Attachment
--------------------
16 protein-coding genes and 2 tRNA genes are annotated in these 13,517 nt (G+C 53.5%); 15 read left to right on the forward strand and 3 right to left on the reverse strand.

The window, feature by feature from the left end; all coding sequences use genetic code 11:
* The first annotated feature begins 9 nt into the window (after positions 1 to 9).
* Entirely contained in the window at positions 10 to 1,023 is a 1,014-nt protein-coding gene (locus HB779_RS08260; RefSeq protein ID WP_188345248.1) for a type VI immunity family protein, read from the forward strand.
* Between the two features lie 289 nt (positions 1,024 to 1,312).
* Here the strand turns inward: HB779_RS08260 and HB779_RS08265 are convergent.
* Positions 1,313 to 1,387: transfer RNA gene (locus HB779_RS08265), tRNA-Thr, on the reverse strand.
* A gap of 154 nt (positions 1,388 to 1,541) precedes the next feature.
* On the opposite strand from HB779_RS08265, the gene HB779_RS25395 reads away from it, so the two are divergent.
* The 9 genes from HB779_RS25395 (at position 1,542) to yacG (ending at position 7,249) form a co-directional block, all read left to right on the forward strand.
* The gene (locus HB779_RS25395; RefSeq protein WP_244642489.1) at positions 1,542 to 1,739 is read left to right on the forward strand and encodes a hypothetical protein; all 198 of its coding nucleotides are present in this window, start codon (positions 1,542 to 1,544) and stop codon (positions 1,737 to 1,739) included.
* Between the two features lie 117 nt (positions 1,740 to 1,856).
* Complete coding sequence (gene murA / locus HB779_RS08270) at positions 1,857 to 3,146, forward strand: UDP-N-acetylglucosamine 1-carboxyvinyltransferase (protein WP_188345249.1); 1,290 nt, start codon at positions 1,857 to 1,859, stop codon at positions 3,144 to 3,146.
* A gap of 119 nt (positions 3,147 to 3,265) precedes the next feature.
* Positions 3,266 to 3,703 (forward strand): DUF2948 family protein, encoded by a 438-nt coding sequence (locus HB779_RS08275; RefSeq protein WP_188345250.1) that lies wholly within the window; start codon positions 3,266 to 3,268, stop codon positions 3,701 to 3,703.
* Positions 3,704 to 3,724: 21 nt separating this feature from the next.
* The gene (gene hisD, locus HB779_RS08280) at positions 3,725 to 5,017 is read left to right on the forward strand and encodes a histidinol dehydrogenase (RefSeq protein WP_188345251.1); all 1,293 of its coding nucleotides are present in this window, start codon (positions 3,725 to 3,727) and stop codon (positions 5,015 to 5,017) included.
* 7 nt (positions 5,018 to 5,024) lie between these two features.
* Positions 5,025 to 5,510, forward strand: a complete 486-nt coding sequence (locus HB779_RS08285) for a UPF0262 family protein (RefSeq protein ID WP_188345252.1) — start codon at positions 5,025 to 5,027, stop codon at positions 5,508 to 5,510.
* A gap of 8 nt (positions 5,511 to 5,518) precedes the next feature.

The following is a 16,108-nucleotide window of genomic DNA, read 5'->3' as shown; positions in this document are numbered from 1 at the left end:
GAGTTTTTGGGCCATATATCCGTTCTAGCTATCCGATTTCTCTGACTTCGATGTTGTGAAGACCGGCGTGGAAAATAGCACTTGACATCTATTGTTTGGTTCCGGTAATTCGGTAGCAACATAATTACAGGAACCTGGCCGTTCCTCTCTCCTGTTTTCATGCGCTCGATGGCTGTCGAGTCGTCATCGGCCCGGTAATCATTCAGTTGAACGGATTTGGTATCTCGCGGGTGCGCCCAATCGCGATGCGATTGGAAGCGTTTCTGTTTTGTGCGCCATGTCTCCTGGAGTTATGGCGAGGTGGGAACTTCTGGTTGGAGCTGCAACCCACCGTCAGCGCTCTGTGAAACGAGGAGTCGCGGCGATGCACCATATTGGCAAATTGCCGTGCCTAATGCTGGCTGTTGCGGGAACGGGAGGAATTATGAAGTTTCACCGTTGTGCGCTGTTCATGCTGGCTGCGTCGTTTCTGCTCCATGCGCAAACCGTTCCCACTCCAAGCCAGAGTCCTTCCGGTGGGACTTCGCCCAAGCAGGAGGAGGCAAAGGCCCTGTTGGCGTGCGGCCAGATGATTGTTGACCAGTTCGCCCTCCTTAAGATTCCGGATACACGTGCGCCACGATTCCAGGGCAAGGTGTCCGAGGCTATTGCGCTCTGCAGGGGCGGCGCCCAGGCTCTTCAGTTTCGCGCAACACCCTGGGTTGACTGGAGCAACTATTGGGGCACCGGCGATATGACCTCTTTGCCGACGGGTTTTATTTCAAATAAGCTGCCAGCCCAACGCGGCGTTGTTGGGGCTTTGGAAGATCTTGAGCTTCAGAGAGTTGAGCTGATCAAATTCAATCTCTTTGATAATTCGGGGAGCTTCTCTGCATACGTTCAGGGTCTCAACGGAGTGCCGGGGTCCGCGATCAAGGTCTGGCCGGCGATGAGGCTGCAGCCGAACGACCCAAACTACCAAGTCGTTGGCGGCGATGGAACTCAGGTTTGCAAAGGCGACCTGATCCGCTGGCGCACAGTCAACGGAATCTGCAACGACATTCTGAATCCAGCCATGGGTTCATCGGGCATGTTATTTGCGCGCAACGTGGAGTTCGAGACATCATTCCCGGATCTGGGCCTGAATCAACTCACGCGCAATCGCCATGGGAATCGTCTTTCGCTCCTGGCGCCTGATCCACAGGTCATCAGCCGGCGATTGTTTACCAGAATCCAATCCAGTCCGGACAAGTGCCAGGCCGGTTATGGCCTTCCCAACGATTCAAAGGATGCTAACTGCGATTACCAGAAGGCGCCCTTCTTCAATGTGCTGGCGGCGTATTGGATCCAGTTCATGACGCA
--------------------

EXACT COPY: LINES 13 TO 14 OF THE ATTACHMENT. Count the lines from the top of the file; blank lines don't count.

* Complete coding sequence (gene murA / locus HB779_RS08270) at positions 1,857 to 3,146, forward strand: UDP-N-acetylglucosamine 1-carboxyvinyltransferase (protein WP_188345249.1); 1,290 nt, start codon at positions 1,857 to 1,859, stop codon at positions 3,144 to 3,146.
* A gap of 119 nt (positions 3,147 to 3,265) precedes the next feature.